Clyde Cross - An All
By James Donahue
The 17 survivors of the
shipwreck Novadoc would have told you without reservation that Pentwater fisherman Clyde Cross was an all-American hero.
But when Cross and his
helpers, Gustave Fisher and Joe Fountain were steering their old fish tug The Three Brothers into mountain high seas to reach
the stranded freighter, their critics were calling them fearless daredevils.
Cross was going where the Coast Guard feared to go. He put the lives of himself and his crew in jeopardy to try to save men
who had been trapped and battered aboard the Novadoc at Juniper Beach
for nearly 36 hours and were in danger of waiting at least another day before help could reach them.
There was no doubt that
the danger was high. Two men had already been washed overboard and the ship’s mate, Capt. R. A. Simpell, wrote in the
logbook that he believed others would be dead if they weren’t rescued before nightfall.
The Novadoc was one of
three large lake carriers wrecked in the same area of Lake Michigan during the Armistice
Day Storm of Nov. 11, 1940. The others, the William B. Davock and Anna C. Minch, disappeared with all hands. Two fishing tugs
foundered off South Haven and several other vessels were driven aground in the gale which claimed an estimated 159 lives.
The Novadoc was a Canadian
ship under the command of Capt. Donald Steip. She was on her way from Chicago to Montreal with a load of carbon coke when the northwesterly gale drove the vessel into the Michigan shore.
“We ordered all
our boys to put on lifebelts and come to the bridge as we could see that nothing could save the ship,” Simpel said.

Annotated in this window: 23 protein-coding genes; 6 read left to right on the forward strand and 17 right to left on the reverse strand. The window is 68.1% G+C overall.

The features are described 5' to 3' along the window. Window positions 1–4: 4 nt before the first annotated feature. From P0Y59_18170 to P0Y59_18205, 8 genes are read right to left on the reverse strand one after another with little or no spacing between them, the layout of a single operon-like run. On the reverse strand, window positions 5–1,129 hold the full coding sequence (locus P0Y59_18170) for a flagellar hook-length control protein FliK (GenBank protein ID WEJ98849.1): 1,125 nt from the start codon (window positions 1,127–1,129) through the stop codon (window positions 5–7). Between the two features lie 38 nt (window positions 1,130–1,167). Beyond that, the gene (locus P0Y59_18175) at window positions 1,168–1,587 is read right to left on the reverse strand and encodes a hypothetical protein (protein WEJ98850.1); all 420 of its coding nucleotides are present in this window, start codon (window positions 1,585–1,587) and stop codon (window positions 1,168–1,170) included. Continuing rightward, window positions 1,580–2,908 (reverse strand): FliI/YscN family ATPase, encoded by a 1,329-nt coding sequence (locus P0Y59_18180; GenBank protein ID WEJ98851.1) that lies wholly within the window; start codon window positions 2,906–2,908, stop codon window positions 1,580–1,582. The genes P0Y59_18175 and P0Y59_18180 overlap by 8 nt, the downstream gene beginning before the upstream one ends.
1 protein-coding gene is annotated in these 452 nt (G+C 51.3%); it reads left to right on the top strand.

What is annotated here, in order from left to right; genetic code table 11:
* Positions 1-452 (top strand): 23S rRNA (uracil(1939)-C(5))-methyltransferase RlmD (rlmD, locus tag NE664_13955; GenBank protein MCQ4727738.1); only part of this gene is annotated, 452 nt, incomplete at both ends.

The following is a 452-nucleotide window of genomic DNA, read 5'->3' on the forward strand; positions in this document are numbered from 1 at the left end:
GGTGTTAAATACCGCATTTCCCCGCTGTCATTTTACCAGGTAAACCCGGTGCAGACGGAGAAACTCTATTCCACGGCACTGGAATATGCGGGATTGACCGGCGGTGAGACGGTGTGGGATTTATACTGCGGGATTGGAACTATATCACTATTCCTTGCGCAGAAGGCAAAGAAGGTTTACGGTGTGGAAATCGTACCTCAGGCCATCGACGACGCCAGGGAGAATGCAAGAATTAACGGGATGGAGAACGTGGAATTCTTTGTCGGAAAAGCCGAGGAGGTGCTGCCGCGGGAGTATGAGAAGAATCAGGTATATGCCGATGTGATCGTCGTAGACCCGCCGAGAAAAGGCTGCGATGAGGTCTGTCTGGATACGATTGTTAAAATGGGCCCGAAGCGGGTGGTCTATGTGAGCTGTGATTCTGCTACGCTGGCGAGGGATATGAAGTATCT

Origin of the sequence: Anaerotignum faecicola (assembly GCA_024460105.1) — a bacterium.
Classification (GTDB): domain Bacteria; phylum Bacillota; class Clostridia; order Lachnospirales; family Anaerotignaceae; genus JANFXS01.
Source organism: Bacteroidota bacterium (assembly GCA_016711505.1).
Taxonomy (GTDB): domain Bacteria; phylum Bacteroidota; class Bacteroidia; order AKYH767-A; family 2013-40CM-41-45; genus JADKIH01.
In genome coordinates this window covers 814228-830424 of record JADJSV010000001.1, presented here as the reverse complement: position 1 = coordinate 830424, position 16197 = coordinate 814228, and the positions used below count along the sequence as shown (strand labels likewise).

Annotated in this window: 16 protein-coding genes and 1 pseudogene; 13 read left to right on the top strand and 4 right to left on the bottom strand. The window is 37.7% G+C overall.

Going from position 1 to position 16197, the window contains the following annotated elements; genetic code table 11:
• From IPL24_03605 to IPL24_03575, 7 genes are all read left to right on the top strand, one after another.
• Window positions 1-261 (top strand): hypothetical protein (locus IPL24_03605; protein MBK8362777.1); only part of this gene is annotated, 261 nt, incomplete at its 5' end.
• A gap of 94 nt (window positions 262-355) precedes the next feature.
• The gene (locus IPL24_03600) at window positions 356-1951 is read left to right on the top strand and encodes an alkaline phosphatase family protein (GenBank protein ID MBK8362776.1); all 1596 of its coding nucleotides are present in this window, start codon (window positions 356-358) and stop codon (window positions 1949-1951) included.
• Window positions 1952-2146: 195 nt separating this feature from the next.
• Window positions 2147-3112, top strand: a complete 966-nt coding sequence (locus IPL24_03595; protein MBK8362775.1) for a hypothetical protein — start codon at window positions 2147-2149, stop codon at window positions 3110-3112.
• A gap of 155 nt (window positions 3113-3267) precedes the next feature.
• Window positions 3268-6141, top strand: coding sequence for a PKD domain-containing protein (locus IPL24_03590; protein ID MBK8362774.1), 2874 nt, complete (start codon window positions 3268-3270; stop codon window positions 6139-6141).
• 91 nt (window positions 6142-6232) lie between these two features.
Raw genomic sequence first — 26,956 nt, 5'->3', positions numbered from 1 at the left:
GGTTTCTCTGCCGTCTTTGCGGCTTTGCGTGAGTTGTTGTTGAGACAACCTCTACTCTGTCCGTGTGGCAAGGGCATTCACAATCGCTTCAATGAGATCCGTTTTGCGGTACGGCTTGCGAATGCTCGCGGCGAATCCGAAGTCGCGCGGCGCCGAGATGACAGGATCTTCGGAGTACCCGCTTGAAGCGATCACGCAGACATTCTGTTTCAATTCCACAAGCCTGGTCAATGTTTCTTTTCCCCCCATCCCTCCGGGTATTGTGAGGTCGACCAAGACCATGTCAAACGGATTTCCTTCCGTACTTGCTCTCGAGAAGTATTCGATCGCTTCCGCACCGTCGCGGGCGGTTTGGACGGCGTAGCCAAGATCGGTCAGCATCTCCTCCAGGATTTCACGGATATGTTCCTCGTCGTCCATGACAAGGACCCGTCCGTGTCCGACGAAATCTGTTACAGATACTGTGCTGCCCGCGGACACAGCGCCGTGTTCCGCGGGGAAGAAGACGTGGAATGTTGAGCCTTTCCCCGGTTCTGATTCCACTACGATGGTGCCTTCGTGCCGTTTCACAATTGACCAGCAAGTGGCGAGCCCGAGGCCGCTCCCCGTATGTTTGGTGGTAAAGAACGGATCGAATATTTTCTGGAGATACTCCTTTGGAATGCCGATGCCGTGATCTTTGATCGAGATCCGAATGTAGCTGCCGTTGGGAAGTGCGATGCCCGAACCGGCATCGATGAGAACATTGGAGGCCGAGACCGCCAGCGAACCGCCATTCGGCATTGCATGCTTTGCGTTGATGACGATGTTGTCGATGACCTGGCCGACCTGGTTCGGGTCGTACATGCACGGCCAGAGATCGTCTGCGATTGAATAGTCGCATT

“The captain thought if he put the engines in reverse, perhaps we could keep clear. . . but we were getting closer to
the beach. Then all at once the ship was in the backwash from the shore and of her own accord, she turned around, heading
out into the lake.
“The captain put
the engines full speed ahead. Then things happened so quickly one could scarcely follow them,” Simpell said the ship
was struck by a series of powerful seas that broke out the five pilot house windows and knocked everybody to the deck. “The
captain stopped the engines,” he said. “Just then the ship struck the shoals with a shock that shook her from
one end to the other, keeping it up until she was finally banging up against the bank about 500 feet from shore and about
one and one quarter miles from Little Sable Light."
Crew members were forced
off the bridge into the captain’s quarters to get out of the water. There, everybody laughed and joked about their situation
and waited for help to arrive.
Seven other sailors,
the engine room crew and the cooks, didn’t fare as well. They were caught in the after end of the ship where the seas
continued to flood their quarters. Everybody stood knee-deep in ice cold water, bailing for their lives with pails. The men
tossed water out of the broken port holes while the waves dumped it back in again. They had enough by Wednesday morning on
the second day. That was when everybody from the after part of the ship tried to crawl across the ice-coated and storm swept
deck to reach the pilot house at the ship’s bow.
All but the cooks, identified
as Joseph Deshaw of Toronto and Phillip Falvin, of Halifax,
Nova Scotia, made it. Deshaw and Falvin disappeared during the perilous trip.
If they could have waited a few more hours, rescue was on the way.
Clyde Cross saved the
day. After Cross brought the survivors smartly into port, something happened that may be remembered even more than the man’s
daring rescue. It made the story a legend in lakes lore. After stepping safely ashore, Captain Steip gratefully reached in
his breast pocket and produced a roll of bills, which he offered to Cross.
Nobody will ever know
how much the roll contained. That’s because Cross leaned back against the bulkhead of his tired old tug, while the automobile
engine that drove it still clanked noisily beneath his feet, and said: “Hell no, captain. Glad to be of service.”
The Mind of James Donahue